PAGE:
The World's Most Boring Viking Game Is A Blast

There's a point, maybe around an hour in, where you might feel a little disappointed with The Old Gods, a new Viking expansion for epic strategy game Crusader Kings II that was released this week.

When you think Vikings, you think looting, pillaging, beards, fire, axes, mayhem. Yet this expansion delivers almost none of that. It takes some of history's most notorious raiders and reduces them to a themed faction of a PC strategy game, one that has to work within the same structural confines of politics, technology, religion and intrigue that every other more boring Kingdom has to work with.

You're balancing books. Dealing with petty disputes. Worrying about marrying off your daughters.

In other words, it feels like the most boring Viking game ever made.

As you play on, though, you remember, hey, wait a minute. I'm not playing a Viking game. I'm playing an expansion to the wonderful Crusader Kings II, one that - in addition to Christians, Muslims, Byzantines and Republics - now lets me play the same great game, only as a Viking, with some neat new features like raids (armies can pillage cities without declaring war) and a very Norse wooden skin over the UI to give it as much of a Viking feel as is possible.

That's the beauty of each of these CKII expansions; they each introduce something new, sure, but for the most part they're just adding layer upon layer to the original experience.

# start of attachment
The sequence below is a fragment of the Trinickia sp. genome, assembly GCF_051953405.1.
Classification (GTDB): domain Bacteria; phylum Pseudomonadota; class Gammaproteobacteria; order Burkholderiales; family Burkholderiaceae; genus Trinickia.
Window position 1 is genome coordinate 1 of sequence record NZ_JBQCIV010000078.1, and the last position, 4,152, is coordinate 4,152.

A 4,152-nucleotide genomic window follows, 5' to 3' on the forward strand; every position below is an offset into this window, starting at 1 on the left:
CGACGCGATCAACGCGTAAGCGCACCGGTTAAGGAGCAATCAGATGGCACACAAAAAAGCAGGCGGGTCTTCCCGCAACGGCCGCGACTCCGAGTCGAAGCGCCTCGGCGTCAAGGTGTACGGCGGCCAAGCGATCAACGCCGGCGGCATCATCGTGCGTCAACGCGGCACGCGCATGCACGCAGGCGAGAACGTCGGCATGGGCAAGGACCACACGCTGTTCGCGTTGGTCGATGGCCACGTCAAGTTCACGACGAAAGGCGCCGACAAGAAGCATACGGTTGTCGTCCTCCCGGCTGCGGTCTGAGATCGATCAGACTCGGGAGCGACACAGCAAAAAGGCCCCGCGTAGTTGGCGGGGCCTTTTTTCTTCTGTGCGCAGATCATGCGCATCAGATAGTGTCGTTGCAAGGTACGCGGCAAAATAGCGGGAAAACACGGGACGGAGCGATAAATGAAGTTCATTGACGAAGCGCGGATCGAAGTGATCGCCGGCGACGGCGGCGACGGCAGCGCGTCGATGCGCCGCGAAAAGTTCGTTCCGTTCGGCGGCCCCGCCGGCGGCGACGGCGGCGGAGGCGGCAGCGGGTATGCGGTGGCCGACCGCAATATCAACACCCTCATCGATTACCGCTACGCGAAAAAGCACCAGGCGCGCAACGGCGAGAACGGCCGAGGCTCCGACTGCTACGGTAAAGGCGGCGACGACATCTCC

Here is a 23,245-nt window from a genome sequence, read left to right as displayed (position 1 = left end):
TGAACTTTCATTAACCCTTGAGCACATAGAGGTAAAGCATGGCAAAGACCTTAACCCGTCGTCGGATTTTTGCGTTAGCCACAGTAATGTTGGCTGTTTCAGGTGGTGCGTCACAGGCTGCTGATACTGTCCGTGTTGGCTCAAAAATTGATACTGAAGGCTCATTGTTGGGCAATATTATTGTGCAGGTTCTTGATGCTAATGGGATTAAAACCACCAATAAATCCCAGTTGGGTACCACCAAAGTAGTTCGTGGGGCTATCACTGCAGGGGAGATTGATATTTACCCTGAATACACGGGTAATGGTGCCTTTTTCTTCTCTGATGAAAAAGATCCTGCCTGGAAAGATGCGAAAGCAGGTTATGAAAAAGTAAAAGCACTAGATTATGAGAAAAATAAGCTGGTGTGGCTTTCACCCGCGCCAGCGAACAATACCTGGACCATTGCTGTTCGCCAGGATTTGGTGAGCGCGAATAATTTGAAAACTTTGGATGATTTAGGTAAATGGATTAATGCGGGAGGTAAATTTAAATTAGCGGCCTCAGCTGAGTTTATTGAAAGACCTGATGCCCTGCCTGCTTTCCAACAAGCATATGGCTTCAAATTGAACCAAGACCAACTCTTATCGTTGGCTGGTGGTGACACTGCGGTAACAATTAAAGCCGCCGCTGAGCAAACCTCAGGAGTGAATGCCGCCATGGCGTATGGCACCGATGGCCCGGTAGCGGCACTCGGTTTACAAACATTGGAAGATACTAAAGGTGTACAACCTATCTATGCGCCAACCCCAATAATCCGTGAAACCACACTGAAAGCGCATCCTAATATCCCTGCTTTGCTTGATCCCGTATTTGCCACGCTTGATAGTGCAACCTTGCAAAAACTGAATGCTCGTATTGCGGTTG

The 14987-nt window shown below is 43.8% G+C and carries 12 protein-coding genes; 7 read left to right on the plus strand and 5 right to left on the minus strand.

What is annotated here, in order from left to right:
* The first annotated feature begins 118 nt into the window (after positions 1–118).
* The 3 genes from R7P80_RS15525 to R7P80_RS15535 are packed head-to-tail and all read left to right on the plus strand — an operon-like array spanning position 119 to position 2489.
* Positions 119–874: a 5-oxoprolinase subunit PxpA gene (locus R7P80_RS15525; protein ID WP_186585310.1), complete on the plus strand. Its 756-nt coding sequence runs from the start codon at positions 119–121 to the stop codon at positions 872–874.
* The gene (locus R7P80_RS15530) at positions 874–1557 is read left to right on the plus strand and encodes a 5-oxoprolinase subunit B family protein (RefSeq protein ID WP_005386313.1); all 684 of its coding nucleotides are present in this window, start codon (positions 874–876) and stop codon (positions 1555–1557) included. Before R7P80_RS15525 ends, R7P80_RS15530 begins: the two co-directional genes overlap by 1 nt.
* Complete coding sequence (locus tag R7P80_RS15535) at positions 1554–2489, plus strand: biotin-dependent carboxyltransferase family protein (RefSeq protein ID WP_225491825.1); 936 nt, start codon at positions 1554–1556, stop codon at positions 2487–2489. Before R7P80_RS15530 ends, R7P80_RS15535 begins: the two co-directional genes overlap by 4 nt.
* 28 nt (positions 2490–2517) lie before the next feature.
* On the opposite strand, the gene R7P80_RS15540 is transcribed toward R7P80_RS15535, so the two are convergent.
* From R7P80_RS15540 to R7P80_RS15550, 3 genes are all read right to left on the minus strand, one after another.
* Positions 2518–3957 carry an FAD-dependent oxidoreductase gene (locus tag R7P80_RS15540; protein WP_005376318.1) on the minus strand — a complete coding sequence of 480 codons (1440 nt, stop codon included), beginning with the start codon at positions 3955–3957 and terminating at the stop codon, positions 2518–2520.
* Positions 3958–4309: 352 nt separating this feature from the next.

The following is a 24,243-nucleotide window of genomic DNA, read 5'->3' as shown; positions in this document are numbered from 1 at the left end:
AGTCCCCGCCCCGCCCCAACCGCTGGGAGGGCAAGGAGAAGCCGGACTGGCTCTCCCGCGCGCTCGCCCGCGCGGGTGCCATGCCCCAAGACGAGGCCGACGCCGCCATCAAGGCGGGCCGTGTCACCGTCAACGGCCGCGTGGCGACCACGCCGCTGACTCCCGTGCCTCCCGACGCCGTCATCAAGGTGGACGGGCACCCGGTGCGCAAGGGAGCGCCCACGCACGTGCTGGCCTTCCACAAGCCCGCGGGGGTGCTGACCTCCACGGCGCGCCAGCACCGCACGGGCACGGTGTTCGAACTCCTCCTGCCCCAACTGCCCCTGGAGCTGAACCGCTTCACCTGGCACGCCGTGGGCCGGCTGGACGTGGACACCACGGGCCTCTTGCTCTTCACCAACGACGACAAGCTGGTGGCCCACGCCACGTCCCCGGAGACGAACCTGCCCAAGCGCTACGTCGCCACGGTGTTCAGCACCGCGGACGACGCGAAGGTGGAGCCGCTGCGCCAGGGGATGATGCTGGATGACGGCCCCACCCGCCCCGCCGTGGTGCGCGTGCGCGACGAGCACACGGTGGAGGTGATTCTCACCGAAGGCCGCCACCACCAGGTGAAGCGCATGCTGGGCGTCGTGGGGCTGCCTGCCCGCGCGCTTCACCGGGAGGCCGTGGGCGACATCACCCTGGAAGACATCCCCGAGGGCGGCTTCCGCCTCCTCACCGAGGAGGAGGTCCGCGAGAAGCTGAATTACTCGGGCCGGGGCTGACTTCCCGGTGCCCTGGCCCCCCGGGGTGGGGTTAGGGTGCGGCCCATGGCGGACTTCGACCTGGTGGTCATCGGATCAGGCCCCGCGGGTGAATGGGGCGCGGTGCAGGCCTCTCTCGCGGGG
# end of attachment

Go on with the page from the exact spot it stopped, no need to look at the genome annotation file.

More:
Nothing drastic here, then, aside from a possible meta-game of halting the spread of Christianity through Viking lands. Same game, same amazing highs, same crushing lows, only now you can look at them through a thick ginger beard. Think of it that way, as a feather in an already amazing hat, and you're good to go.

For experienced players, the best new features are probably the aforementioned raids, a revamped technology system that actually makes you use it, the ability to plan big invasions (increasing your troop sizes) and the nice customised Viking touches like Norse advisors on the game map.

The only real downside, I've found, is that you're going to need a history book and an atlas open, because I'd wager unless you're Scandinavian, or a Viking scholar, you'll have no idea where most of the place and realm names are actually located on the map. The game's search function will take a beating during your first few hours.

The World's Most Boring Viking Game Is A Blast